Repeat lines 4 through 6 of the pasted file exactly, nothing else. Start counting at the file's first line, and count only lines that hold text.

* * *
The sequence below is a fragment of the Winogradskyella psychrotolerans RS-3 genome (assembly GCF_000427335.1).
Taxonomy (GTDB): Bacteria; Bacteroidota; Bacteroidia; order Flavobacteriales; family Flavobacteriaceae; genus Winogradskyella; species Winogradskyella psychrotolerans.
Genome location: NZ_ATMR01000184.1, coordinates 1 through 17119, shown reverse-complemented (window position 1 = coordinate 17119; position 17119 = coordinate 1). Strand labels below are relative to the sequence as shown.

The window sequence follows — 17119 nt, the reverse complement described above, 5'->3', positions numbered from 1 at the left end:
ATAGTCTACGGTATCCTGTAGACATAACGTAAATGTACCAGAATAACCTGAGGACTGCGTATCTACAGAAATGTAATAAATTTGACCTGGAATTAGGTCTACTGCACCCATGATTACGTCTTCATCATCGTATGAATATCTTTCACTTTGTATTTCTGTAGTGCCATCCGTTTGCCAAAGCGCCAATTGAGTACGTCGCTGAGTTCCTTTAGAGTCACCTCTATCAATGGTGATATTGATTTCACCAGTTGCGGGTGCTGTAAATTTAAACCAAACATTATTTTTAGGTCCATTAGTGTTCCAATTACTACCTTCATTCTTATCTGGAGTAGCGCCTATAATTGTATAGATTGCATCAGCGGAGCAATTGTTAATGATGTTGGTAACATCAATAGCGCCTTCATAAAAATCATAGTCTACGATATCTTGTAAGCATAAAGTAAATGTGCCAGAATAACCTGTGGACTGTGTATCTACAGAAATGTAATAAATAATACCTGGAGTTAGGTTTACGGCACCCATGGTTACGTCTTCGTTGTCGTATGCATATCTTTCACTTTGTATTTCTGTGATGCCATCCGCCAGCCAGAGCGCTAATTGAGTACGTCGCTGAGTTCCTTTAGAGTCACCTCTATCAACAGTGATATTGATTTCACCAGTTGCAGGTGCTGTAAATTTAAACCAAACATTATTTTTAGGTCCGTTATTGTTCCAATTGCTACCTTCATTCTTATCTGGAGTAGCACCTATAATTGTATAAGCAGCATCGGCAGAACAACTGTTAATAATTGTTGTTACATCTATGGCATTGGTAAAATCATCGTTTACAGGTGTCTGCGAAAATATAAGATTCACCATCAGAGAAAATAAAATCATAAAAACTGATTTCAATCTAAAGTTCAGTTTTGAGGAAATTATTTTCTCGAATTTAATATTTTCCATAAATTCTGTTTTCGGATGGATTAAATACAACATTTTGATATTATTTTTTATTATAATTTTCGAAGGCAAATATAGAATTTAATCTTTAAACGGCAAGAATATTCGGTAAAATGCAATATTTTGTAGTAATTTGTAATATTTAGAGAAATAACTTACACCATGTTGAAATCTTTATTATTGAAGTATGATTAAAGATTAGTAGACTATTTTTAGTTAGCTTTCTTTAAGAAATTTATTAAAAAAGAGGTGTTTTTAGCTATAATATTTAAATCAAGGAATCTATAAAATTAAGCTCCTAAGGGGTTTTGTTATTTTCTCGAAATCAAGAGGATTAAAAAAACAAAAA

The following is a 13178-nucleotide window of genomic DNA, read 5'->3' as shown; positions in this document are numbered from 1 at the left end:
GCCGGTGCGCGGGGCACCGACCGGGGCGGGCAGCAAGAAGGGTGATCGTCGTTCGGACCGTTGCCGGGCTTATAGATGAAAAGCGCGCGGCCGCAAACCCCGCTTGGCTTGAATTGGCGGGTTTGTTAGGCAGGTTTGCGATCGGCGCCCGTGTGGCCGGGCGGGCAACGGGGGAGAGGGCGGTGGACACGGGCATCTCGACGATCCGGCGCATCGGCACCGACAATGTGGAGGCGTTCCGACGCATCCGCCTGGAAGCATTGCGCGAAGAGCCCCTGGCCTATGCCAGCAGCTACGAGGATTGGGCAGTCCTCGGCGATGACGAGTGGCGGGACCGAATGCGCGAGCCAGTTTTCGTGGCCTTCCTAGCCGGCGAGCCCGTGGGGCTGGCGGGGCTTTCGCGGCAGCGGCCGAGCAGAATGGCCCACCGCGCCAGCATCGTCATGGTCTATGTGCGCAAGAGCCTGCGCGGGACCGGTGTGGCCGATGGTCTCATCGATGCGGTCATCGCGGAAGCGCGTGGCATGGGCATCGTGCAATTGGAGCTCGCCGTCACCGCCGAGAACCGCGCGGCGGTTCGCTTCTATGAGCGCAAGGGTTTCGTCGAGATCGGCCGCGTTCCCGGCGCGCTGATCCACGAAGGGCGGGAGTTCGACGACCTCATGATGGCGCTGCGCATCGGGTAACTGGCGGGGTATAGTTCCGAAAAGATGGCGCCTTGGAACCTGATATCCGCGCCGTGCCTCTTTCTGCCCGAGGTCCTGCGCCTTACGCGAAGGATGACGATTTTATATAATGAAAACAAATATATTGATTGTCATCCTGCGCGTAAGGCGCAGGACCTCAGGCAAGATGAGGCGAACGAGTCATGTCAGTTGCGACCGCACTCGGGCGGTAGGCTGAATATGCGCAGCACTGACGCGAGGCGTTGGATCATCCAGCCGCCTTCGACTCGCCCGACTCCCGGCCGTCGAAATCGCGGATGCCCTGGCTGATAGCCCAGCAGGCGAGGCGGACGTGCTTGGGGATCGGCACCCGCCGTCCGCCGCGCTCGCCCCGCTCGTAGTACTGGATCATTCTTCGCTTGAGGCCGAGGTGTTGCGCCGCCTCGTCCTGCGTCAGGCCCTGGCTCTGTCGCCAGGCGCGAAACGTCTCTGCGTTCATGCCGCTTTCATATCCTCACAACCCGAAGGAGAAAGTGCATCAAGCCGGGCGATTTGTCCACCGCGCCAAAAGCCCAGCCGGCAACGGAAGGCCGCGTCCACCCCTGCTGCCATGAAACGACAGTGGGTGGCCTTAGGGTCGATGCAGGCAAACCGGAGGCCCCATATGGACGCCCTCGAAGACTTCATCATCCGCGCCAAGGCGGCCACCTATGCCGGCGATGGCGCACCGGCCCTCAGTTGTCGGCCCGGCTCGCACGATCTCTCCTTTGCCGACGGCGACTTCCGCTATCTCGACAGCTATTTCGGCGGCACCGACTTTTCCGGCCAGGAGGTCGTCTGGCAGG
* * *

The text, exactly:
The window sequence follows — 17119 nt, the reverse complement described above, 5'->3', positions numbered from 1 at the left end:
ATAGTCTACGGTATCCTGTAGACATAACGTAAATGTACCAGAATAACCTGAGGACTGCGTATCTACAGAAATGTAATAAATTTGACCTGGAATTAGGTCTACTGCACCCATGATTACGTCTTCATCATCGTATGAATATCTTTCACTTTGTATTTCTGTAGTGCCATCCGTTTGCCAAAGCGCCAATTGAGTACGTCGCTGAGTTCCTTTAGAGTCACCTCTATCAATGGTGATATTGATTTCACCAGTTGCGGGTGCTGTAAATTTAAACCAAACATTATTTTTAGGTCCATTAGTGTTCCAATTACTACCTTCATTCTTATCTGGAGTAGCGCCTATAATTGTATAGATTGCATCAGCGGAGCAATTGTTAATGATGTTGGTAACATCAATAGCGCCTTCATAAAAATCATAGTCTACGATATCTTGTAAGCATAAAGTAAATGTGCCAGAATAACCTGTGGACTGTGTATCTACAGAAATGTAATAAATAATACCTGGAGTTAGGTTTACGGCACCCATGGTTACGTCTTCGTTGTCGTATGCATATCTTTCACTTTGTATTTCTGTGATGCCATCCGCCAGCCAGAGCGCTAATTGAGTACGTCGCTGAGTTCCTTTAGAGTCACCTCTATCAACAGTGATATTGATTTCACCAGTTGCAGGTGCTGTAAATTTAAACCAAACATTATTTTTAGGTCCGTTATTGTTCCAATTGCTACCTTCATTCTTATCTGGAGTAGCACCTATAATTGTATAAGCAGCATCGGCAGAACAACTGTTAATAATTGTTGTTACATCTATGGCATTGGTAAAATCATCGTTTACAGGTGTCTGCGAAAATATAAGATTCACCATCAGAGAAAATAAAATCATAAAAACTGATTTCAATCTAAAGTTCAGTTTTGAGGAAATTATTTTCTCGAATTTAATATTTTCCATAAATTCTGTTTTCGGATGGATTAAATACAACATTTTGATATTATTTTTTATTATAATTTTCGAAGGCAAATATAGAATTTAATCTTTAAACGGCAAGAATATTCGGTAAAATGCAATATTTTGTAGTAATTTGTAATATTTAGAGAAATAACTTACACCATGTTGAAATCTTTATTATTGAAGTATGATTAAAGATTAGTAGACTATTTTTAGTTAGCTTTCTTTAAGAAATTTATTAAAAAAGAGGTGTTTTTAGCTATAATATTTAAATCAAGGAATCTATAAAATTAAGCTCCTAAGGGGTTTTGTTATTTTCTCGAAATCAAGAGGATTAAAAAAACAAAAA

The following is a 13178-nucleotide window of genomic DNA, read 5'->3' as shown; positions in this document are numbered from 1 at the left end: